Sensory Scientist Wants To Reinvent The Flavor Wheel : The Salt Sensory scientist Edgar Chambers says flavor is multidimensional, and the current lexicon diagrams aren't doing it justice. So he wants to turn the wheel into a tree — with plenty of room to grow.
NPR logo One Man's Quest To Reinvent The Wheel — The Flavor Wheel, That Is

One Man's Quest To Reinvent The Wheel — The Flavor Wheel, That Is

Flavor wheels stem from lexicons, the carefully, often scientifically selected words used to describe a product, be it food, wine, carpet cleaner or dog food. Scott Suchman/The Washington Post/Getty Images hide caption

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Scott Suchman/The Washington Post/Getty Images

Flavor wheels stem from lexicons, the carefully, often scientifically selected words used to describe a product, be it food, wine, carpet cleaner or dog food.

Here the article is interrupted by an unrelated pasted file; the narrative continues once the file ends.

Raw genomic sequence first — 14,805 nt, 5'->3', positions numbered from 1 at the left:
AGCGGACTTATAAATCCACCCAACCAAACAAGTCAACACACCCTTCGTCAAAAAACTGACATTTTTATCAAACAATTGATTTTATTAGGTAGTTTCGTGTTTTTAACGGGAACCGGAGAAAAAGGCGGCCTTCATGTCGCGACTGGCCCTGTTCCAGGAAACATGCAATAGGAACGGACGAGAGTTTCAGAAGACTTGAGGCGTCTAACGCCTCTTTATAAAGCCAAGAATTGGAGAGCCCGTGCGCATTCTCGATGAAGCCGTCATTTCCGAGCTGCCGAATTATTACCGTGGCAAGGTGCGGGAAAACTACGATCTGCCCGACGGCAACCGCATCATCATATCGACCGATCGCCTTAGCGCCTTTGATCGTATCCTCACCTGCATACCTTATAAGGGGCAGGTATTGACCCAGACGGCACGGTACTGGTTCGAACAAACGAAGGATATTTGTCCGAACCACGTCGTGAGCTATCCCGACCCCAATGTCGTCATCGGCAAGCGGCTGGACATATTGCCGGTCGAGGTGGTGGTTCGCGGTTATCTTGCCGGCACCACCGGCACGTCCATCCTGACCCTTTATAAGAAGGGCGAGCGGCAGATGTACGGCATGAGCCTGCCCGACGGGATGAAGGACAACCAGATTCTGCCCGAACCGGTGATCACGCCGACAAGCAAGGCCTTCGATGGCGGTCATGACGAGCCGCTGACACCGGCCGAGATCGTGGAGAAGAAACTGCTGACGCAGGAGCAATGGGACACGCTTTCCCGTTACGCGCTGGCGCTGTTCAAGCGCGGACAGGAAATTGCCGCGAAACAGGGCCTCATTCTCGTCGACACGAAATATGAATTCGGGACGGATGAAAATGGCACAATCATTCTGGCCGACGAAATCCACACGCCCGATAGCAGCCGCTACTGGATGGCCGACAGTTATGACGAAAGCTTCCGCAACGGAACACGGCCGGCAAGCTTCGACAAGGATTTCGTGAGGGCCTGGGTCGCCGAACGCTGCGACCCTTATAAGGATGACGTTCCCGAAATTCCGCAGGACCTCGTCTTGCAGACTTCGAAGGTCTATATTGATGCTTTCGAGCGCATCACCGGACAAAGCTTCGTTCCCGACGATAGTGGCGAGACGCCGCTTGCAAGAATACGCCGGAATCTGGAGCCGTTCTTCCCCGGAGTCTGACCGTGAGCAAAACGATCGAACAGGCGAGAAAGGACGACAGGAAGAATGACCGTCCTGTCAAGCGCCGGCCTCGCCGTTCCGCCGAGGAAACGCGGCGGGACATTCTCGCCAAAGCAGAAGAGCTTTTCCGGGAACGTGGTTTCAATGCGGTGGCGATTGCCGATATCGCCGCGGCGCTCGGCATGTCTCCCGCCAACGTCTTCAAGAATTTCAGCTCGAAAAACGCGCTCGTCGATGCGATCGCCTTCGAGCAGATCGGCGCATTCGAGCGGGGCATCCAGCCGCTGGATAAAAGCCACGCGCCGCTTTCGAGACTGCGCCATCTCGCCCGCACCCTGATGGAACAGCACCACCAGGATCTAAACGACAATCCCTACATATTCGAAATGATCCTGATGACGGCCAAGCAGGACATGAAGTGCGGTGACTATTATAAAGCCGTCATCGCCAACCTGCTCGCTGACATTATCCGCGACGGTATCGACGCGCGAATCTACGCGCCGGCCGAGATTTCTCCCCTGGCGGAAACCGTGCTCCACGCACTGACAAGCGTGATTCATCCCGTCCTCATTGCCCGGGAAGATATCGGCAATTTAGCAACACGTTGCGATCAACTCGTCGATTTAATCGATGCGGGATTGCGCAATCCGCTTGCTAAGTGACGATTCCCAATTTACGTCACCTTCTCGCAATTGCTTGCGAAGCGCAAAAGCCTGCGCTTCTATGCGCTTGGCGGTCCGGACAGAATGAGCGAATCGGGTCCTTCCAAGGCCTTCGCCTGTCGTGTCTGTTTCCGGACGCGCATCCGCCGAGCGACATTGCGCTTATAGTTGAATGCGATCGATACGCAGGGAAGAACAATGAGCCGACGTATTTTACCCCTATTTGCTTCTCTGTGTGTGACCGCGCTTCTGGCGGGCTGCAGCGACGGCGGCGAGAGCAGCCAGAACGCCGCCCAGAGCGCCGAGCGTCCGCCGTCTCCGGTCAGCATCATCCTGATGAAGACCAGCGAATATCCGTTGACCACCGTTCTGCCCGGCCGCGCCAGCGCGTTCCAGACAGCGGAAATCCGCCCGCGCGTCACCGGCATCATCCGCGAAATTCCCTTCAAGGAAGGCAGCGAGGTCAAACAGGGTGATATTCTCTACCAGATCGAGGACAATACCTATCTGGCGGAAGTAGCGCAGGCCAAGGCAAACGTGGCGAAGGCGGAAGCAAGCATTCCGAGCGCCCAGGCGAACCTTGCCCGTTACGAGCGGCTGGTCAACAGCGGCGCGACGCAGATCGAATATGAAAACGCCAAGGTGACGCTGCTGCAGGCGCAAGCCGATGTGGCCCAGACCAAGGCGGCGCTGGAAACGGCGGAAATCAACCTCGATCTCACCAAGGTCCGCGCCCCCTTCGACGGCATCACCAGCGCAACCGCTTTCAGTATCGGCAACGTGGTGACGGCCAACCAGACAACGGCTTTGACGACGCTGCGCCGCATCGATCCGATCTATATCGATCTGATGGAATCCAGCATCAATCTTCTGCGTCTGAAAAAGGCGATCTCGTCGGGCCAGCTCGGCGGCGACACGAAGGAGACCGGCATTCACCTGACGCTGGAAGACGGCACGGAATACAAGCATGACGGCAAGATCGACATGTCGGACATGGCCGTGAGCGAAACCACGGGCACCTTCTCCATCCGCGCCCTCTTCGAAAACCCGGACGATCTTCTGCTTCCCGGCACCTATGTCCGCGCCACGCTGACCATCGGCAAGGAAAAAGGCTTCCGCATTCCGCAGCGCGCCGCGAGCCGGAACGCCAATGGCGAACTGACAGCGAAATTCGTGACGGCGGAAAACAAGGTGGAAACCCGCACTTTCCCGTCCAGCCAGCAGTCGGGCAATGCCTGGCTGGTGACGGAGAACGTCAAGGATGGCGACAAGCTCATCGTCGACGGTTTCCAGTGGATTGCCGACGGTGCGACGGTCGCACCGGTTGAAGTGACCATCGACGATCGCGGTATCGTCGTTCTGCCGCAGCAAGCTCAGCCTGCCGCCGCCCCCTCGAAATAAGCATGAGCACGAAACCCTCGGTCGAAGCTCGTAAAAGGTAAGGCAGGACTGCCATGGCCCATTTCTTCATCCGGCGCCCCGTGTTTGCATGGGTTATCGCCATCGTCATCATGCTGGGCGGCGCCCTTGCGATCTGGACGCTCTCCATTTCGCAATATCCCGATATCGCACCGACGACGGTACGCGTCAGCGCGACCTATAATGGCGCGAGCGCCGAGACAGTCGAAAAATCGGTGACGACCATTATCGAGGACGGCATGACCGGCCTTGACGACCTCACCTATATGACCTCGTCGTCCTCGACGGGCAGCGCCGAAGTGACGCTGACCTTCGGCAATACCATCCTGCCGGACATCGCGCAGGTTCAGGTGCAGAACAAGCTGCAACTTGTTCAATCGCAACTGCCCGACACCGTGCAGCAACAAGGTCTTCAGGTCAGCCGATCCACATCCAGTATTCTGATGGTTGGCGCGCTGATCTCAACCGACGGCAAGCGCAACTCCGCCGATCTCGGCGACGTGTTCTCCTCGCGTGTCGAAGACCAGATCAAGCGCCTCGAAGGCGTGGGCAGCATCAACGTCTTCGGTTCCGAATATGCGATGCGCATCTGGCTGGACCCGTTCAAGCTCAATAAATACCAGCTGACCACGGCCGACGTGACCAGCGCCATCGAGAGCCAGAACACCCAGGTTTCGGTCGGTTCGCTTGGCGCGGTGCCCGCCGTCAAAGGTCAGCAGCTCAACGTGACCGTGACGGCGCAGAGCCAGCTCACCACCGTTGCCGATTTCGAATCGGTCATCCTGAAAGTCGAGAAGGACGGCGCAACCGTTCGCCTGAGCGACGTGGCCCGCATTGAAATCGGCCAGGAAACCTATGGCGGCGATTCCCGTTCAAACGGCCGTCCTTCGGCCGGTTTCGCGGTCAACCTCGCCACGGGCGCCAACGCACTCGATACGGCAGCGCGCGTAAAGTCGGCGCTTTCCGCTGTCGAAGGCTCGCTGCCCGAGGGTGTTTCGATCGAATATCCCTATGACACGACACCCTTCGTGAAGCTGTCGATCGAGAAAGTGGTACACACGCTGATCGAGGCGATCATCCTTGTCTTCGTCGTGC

Scott Suchman/The Washington Post/Getty Images

It seems everything today has a flavor wheel, that color-coded, adjective-rich circle used to convey the sensory qualities of a product. There's the popular wine wheel, of course, but spices, oysters, beef, chocolate, coffee, bread and cigars also spin to their own wheels.

Now Edgar Chambers is out to rock the sensory world. What Chambers has in mind is a flavor tree.

"Flavor is a multidimensional thing," says Chambers, a sensory and consumer behavior scientist at Kansas State University in Manhattan, Kan.

Flavor wheels stem from lexicons, the carefully, often scientifically selected words used to describe a product, be it food, wine, carpet cleaner or dog food. These words provide industry insiders with a shared vocabulary to discuss a product with precision. In this way, dog food is not merely smelly, but characterized by notes of cardboard, grain and barnyard.

But not all lexicons need a wheel, tree or three-dimensional decagon. The only people who care about the sensory attributes of dog food, for instance, are those whose jobs entail discussing the unique flavor and aroma of chow. Only when a lexicon matters to those outside the inner sanctum do the sensory experts roll out the visuals. That's because ordinary sorts, and the marketers tasked with wooing them, Chambers says, "are looking for the pretty: an instant message."